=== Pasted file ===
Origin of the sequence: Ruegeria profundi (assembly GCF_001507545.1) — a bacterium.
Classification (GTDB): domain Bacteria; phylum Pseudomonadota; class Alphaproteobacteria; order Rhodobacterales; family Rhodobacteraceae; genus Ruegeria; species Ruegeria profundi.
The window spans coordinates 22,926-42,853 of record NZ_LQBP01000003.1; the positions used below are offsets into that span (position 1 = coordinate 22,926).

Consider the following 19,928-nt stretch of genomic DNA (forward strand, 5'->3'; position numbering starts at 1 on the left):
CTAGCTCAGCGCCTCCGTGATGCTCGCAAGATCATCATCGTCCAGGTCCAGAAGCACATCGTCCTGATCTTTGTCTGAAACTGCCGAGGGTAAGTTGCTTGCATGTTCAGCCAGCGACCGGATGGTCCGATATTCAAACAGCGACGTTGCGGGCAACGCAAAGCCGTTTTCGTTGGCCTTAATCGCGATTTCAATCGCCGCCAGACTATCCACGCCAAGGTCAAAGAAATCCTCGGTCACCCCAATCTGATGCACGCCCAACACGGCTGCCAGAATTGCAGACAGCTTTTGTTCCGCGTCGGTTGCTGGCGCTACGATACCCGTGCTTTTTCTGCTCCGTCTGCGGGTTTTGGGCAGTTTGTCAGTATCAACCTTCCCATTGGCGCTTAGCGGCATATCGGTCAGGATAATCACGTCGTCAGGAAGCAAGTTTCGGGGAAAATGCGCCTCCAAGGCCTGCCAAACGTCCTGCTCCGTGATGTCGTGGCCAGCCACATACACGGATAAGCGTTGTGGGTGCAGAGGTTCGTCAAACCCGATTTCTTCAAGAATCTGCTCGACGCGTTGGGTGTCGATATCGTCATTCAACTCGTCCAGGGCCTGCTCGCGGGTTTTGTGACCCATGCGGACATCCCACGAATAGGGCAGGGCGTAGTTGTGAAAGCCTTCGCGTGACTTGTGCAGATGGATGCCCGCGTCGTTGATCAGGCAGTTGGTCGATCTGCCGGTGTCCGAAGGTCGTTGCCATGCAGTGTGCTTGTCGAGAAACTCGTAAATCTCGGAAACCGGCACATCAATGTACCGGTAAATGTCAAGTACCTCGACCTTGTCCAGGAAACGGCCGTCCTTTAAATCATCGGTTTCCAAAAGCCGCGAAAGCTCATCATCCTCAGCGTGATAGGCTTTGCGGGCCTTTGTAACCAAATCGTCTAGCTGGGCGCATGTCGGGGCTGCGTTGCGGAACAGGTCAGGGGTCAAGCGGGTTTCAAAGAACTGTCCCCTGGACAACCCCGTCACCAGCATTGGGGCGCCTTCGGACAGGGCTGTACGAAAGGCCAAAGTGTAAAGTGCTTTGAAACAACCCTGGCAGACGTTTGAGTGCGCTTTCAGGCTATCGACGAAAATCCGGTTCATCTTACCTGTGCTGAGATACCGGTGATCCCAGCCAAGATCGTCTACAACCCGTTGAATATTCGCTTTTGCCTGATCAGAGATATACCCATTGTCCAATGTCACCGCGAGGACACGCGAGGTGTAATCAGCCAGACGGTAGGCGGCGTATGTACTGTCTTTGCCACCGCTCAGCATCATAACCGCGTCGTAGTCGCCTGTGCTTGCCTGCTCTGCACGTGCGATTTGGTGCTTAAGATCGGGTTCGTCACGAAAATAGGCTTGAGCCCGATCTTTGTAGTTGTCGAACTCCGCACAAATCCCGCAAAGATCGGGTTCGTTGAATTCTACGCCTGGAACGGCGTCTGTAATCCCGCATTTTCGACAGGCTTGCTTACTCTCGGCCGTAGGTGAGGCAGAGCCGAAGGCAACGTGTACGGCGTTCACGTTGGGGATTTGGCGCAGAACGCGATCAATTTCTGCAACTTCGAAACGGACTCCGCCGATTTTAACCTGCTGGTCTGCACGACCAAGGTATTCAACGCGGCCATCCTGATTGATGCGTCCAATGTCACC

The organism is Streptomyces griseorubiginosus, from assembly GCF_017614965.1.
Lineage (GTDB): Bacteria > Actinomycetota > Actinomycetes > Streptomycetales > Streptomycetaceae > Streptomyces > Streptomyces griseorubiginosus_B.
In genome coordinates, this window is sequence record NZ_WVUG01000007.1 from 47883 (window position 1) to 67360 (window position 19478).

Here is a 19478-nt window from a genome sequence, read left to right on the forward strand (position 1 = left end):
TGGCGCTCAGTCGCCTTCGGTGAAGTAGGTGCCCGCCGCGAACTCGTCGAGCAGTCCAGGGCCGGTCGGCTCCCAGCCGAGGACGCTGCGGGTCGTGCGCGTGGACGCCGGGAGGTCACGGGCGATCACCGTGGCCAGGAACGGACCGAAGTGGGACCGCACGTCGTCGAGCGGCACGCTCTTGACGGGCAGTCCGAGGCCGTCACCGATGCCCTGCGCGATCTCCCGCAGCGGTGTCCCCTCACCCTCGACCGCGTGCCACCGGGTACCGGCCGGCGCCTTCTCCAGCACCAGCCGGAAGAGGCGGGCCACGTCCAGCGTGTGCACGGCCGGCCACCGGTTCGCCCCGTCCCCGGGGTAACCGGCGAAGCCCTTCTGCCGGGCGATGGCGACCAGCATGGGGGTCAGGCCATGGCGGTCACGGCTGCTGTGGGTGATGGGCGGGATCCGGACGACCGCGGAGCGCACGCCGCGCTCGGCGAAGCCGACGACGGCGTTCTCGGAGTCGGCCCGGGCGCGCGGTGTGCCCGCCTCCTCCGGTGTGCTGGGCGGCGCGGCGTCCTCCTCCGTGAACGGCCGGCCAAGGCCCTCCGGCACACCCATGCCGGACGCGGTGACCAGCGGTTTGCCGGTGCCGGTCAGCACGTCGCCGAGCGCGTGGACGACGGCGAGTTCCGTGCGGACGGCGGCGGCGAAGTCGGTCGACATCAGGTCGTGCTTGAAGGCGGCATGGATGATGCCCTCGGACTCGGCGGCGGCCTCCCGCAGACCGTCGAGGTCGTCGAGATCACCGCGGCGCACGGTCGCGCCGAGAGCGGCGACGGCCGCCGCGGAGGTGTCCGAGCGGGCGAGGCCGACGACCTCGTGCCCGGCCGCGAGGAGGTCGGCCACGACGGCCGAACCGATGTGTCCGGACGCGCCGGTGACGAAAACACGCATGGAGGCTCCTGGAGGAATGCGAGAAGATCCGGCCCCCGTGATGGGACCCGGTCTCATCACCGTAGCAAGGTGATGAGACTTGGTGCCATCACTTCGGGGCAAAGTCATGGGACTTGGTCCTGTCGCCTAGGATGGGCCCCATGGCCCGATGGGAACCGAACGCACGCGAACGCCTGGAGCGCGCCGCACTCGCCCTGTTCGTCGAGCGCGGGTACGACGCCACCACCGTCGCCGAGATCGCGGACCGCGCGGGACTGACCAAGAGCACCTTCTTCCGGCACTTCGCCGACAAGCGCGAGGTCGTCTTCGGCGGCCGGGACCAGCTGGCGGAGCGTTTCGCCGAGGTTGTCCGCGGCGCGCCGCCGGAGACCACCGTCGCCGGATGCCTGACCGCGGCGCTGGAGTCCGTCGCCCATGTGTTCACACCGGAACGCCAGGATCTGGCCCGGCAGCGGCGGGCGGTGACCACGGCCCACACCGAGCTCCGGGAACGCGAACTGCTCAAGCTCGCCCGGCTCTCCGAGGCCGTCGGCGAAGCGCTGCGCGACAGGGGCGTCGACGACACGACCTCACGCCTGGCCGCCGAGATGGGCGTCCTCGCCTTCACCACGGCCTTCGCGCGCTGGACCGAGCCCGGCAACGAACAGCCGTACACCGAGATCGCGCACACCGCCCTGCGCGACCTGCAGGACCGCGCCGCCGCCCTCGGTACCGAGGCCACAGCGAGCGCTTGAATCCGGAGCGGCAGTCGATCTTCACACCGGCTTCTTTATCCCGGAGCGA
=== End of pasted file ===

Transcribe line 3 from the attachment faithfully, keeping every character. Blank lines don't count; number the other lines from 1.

The window spans coordinates 22,926-42,853 of record NZ_LQBP01000003.1; the positions used below are offsets into that span (position 1 = coordinate 22,926).